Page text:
Thursday, December 2, 2010

Doctrinal Quiz Show! (Well, more like Church History Quiz!) And, another fabulous Grand Prize!


Welcome back to Doctrinal Quiz Show!  I thought I would make this question a little bit broader than the others, giving people a chance to offer a wide range of answers. I want to see how well you know your Church history, while touching on doctrinal issues as well. 

Think carefully:

Over the past 2,000+ years, the Church has held many councils (i.e., gatherings of the world's bishops, often called "ecumenical councils"). These councils have been convened to combat heresy and define doctrine, among other things. Can you name the first two Church councils and the last two Church councils? For an extra edge toward the Grand Prize, please state the approximate date of each council and one major issue that was on the table.

If you cheat, you die. Can I be any more clear than that? Whoops, sorry. That's not very Christian of me. But let's just say that I have ways to detect whether or not you are cheating.... Uh-huh. It's true. I have a sixth sense. 

Now, the GRAND PRIZE is very special to me. Jay Groft is a Catholic singer here in Phoenix, and he and his wife Jenni (Catholic blogger!) are family friends of ours. Tomorrow is the release of his brand new Christmas CD, with a release concert at our diocesan cathedral! I am so pleased to offer his brand new Christmas CD as the Grand Prize!! To hear a sample of Jay's prayerful songs, click here, here or here

To order this wonderful CD, click the image.

Speaking of Grand Prizes, it just gives me chills to tell you this story. The last quiz show (Bible in the Bubble) featured a rosary giveaway from Melanie at Trendy Traditions. Melanie recently lost her fifth child, Jude, due to his premature birth. I was stunned to find out yesterday that the verse which I chose for the quiz had special meaning to Melanie: It was the same verse that she and her husband had chosen for Jude's funeral cards! Praise God for His gentle consolations.  


Okay, now.... on your mark, get set, GO!!!!


39 comments:

  1. heeeeeckkk no I cannot answer that I have no idea!
    But I have to hit "post comment" quick so I can FINALLY be the FIRST to put a comment on one of your posts!!! :-D :-D :-D

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  2. WAHOO I actually did post FIRST!!!! Is there a prize for that?!!! Ha!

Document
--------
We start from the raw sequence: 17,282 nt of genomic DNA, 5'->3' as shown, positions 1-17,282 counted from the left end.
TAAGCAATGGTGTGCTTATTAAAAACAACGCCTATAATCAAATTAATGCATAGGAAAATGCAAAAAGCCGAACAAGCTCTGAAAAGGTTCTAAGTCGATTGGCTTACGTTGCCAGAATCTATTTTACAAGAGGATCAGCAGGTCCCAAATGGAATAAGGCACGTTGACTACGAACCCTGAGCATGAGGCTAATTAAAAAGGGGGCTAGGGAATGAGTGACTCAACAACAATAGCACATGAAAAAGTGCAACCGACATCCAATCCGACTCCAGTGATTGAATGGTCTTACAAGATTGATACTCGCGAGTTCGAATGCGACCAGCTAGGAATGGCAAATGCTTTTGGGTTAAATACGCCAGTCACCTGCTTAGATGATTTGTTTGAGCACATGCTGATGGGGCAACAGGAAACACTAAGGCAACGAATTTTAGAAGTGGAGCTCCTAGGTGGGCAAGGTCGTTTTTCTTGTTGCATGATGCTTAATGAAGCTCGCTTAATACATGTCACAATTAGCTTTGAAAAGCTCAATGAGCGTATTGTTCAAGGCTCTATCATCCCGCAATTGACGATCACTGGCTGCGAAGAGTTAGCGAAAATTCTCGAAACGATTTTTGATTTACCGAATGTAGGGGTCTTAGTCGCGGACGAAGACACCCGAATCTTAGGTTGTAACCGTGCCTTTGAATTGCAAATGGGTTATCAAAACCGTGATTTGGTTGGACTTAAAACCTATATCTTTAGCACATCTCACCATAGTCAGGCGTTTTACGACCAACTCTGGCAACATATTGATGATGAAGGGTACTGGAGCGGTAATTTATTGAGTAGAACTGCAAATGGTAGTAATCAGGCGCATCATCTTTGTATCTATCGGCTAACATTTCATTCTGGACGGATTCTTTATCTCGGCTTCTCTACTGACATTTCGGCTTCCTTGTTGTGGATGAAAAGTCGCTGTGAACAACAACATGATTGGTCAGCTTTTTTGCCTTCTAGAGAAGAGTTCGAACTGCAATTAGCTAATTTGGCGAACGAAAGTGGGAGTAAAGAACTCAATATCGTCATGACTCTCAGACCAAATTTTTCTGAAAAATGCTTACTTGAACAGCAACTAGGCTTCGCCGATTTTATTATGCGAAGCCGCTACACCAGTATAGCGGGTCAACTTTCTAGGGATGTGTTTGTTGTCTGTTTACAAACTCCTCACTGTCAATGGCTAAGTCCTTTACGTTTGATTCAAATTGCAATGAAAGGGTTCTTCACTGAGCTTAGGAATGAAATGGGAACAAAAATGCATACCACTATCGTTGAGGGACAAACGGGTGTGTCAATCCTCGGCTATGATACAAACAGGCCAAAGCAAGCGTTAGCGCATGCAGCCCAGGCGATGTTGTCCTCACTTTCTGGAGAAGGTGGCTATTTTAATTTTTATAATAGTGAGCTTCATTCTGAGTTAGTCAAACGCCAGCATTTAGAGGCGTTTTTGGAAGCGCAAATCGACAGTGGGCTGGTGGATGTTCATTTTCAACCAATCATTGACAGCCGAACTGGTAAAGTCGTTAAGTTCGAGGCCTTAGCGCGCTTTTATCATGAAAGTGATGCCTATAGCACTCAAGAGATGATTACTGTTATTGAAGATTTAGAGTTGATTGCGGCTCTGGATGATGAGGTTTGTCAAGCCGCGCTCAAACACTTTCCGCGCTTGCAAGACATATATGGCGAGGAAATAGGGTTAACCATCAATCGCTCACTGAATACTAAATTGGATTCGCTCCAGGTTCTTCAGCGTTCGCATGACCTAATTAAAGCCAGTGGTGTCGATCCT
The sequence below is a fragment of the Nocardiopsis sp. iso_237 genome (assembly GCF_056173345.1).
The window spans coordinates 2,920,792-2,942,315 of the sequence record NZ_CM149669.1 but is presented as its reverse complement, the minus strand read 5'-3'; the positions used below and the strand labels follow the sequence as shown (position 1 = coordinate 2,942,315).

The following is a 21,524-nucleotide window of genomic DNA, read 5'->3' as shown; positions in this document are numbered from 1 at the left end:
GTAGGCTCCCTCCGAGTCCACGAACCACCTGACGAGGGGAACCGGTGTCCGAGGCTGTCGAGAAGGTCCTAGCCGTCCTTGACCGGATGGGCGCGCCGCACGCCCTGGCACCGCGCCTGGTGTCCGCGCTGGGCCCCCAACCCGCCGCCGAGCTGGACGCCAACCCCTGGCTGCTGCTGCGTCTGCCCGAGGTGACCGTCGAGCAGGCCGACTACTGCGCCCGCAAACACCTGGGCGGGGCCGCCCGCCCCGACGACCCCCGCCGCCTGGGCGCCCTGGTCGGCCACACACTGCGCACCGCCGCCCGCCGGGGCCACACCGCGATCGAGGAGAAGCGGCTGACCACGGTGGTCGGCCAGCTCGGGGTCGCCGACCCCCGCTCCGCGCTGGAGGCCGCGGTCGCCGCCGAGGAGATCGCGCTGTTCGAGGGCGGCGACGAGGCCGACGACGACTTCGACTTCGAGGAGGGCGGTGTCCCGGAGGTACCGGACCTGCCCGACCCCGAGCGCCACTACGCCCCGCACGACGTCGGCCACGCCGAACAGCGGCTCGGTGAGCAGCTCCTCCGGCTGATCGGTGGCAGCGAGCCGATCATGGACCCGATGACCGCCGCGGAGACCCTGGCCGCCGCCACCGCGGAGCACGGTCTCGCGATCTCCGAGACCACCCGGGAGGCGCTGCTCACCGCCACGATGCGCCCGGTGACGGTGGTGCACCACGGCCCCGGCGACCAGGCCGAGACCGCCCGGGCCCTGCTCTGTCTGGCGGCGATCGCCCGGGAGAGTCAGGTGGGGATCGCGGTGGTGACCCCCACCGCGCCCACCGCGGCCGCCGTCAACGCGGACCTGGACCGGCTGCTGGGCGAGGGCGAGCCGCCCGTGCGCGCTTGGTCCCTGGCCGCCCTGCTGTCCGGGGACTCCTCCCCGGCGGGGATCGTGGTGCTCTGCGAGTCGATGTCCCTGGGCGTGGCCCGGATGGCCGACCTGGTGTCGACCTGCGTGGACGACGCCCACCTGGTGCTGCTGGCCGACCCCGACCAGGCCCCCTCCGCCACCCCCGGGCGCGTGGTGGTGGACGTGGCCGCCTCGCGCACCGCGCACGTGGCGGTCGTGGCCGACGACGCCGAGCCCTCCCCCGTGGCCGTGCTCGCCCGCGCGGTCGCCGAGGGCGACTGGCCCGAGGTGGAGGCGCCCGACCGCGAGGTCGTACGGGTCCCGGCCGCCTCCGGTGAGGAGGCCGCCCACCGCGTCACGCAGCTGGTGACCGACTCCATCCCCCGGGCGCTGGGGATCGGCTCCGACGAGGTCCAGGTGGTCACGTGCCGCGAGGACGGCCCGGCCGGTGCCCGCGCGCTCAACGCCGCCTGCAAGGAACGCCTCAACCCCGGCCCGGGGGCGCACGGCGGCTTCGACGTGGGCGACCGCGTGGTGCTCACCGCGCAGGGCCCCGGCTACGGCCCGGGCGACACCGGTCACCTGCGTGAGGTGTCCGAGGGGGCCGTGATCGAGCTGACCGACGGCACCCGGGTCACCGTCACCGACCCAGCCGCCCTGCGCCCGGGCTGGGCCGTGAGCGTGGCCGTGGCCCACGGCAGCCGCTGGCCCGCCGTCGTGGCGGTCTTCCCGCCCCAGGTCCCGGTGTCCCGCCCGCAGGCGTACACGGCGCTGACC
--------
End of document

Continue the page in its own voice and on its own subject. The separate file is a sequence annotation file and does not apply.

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  3. I have absolutely no idea.

    But that is amazing about the Bible verse-WOW!

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  4. Council of Nicea and the the Council of Trent (1st)

    Vatican I and Vatican II (2nd)

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  5. Crud....can't answer the dates without googling:(

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  6. dang it Spunky now that you said those of course it's all coming back to me. !!!! Is it possible that jacked up hormones can mimic what people call "pregnant brain"??...if so, can I get a pass? hahahahahaha...

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  7. Jerusalem and...Ephesus? and Vatican I and Vatican II. Jerusalem was in the first century, but I have no idea when Ephesus happened. Vatican I was in the 1840's, maybe? All I know is it was near the Franco-Prussian War. lol And Vatican II started in the 60's. :)

    Yay! I love your quiz shows, Leila! :) And I promise I'm not even sucking up! :)

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  8. The only one I know is Vatican II. From that, I deduce that there must have been a Vatican I. So, I can safely assume that I have answered 50% correctly in saying: two of them are Vatican I and Vatican II. But I have no idea about the dates. Fail.

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  9. How bout the council in Acts of the Apostles when Peter stood up and did his first Papal duty? Then Vatican 1 and 2. No dates but I know Vatican 2 was when my mom was in grade school, right? Maybe? hahaha

    Oh That makes me sad about Melanie... praying for her and baby Jude.